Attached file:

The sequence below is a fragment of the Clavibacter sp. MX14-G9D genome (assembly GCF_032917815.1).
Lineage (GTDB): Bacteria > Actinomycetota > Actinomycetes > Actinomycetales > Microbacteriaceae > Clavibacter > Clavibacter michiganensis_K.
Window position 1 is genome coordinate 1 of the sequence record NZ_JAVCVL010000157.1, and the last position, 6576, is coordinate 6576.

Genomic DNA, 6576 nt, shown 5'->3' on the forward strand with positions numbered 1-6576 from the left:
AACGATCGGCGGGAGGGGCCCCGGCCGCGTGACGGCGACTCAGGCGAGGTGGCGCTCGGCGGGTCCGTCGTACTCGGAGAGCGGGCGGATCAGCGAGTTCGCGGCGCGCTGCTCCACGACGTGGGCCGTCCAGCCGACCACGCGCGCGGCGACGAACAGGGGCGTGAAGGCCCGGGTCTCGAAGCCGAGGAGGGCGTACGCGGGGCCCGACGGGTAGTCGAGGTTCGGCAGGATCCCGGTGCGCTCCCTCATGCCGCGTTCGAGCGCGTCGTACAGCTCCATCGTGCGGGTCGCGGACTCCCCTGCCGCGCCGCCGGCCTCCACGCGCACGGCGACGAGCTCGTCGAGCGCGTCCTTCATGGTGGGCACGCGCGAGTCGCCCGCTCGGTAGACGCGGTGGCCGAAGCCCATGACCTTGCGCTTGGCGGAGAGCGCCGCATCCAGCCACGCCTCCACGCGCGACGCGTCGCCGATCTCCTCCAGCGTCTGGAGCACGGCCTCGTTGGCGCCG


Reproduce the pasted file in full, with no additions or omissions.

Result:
The sequence below is a fragment of the Clavibacter sp. MX14-G9D genome (assembly GCF_032917815.1).
Lineage (GTDB): Bacteria > Actinomycetota > Actinomycetes > Actinomycetales > Microbacteriaceae > Clavibacter > Clavibacter michiganensis_K.
Window position 1 is genome coordinate 1 of the sequence record NZ_JAVCVL010000157.1, and the last position, 6576, is coordinate 6576.

Genomic DNA, 6576 nt, shown 5'->3' on the forward strand with positions numbered 1-6576 from the left:
AACGATCGGCGGGAGGGGCCCCGGCCGCGTGACGGCGACTCAGGCGAGGTGGCGCTCGGCGGGTCCGTCGTACTCGGAGAGCGGGCGGATCAGCGAGTTCGCGGCGCGCTGCTCCACGACGTGGGCCGTCCAGCCGACCACGCGCGCGGCGACGAACAGGGGCGTGAAGGCCCGGGTCTCGAAGCCGAGGAGGGCGTACGCGGGGCCCGACGGGTAGTCGAGGTTCGGCAGGATCCCGGTGCGCTCCCTCATGCCGCGTTCGAGCGCGTCGTACAGCTCCATCGTGCGGGTCGCGGACTCCCCTGCCGCGCCGCCGGCCTCCACGCGCACGGCGACGAGCTCGTCGAGCGCGTCCTTCATGGTGGGCACGCGCGAGTCGCCCGCTCGGTAGACGCGGTGGCCGAAGCCCATGACCTTGCGCTTGGCGGAGAGCGCCGCATCCAGCCACGCCTCCACGCGCGACGCGTCGCCGATCTCCTCCAGCGTCTGGAGCACGGCCTCGTTGGCGCCG